Volcano Watch — Kīlauea eruption status: the lava keeps on flowing

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The 13-year-old eruption along Kīlauea's East Rift Zone has continued unabated since the pause from May 30 to June 4. Over a period of 18 hours on May 29-30, lava gradually stopped issuing into the tube system from the vent on the flank of the Pu`u `O`o cone.

 

Kīlauea eruption status: the lava keeps on flowing...

Map of lava-flow field from Pu‘u ‘Ō‘ō and most recent surface flows.

(Public domain.)

The 13-year-old eruption along Kīlauea's East Rift Zone has continued unabated since the pause from May 30 to June 4. Over a period of 18 hours on May 29-30, lava gradually stopped issuing into the tube system from the vent on the flank of the Pu`u `O`o cone. By the morning of May 30, the three tube-fed ocean entries at Lae`apuki, Kamoamoa, and Kamokuna died as lava drained completely from the tube system.

During the pause, the level of the lava pond in Pu`u `O`o fluctuated by as much as 100 feet, rising to a maximum level of 190 feet below the crater rim on June 3. Lava also appeared on the floor of the Great Pit, a 270-ft wide hole in the outer wall of the cone above the active vent.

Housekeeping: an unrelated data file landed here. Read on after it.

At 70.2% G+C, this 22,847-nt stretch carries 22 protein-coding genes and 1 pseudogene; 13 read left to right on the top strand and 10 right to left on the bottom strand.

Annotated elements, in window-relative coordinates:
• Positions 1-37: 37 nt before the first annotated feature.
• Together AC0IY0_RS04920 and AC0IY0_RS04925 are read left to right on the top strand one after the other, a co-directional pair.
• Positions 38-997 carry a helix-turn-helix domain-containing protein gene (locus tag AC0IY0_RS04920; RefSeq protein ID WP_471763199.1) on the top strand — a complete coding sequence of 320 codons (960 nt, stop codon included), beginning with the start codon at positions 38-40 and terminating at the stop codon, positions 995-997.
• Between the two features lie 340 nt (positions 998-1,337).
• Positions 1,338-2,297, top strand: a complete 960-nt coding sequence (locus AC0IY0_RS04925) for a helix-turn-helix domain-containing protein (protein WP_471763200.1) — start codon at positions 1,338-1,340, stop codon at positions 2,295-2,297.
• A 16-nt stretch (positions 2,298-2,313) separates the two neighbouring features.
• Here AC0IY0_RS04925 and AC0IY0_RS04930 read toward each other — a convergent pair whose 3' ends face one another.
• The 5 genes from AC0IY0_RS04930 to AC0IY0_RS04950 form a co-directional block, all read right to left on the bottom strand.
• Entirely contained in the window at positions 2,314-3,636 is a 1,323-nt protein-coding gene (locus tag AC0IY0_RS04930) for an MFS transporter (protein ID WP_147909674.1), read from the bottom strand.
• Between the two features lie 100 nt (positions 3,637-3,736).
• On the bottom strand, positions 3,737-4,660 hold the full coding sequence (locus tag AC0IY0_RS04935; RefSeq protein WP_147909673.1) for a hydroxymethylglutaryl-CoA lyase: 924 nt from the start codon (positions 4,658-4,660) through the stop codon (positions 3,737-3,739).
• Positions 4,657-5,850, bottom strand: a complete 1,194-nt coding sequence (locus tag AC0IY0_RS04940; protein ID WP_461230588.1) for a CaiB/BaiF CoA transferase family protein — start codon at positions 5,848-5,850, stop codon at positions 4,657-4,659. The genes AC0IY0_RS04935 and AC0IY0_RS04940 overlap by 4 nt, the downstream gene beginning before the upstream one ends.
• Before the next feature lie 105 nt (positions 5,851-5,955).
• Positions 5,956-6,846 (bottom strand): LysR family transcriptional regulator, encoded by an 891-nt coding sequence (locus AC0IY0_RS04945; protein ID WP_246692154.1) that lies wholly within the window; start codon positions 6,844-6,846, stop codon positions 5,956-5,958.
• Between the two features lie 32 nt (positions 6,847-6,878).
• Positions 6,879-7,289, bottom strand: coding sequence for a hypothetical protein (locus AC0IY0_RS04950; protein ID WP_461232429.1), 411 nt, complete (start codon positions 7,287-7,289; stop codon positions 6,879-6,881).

On the morning of June 4, lava began to fill a large collapse-pit over the tube at the 2500-ft elevation, near the base of Pu`u `O`o. Soon thereafter, a breakout at the 2250-ft elevation, 1.8 miles down the tube from the vent, fed a broad, slow-moving pahoehoe sheet flow. By late afternoon on the 4th, spectacular channelized `a`a flows were streaming down the face of Pulama Pali from breakouts at the 1950-ft and 1500-ft elevations, and large pahoehoe sheet flows were emanating from the tube near the base of the pali from the 550-ft and 300-ft elevations.

Lava did not reenter the old tube system below Paliuli, and surface flows continued to spread westward across the coastal plain. On the morning of June 6, the flow front reached the ocean near Lae`apuki, and once again began the process of adding new land to Hawaii. As of June 13, three additional ocean entries were established spanning a mile of coastline. Since then, the tube feeding the two entries near Lae`apuki has matured into the primary lava conduit and the entries near Kamoamoa have died.

A total of approximately 820 acres of the flow field have been resurfaced by new lava since the eruption restarted on June 4. Around 530 acres have been covered on the coastal plain.

More than 3 acres of new land collapsed into the sea at Lea`apuki on June 22. This coastal area remains extremely hazardous and additional large collapses are likely if current eruptive conditions persist.

Lava viewing within the National Park has been fantastic! For their own safety, visitors are required by law to stay within the safe boundaries established by the National Park Service rangers.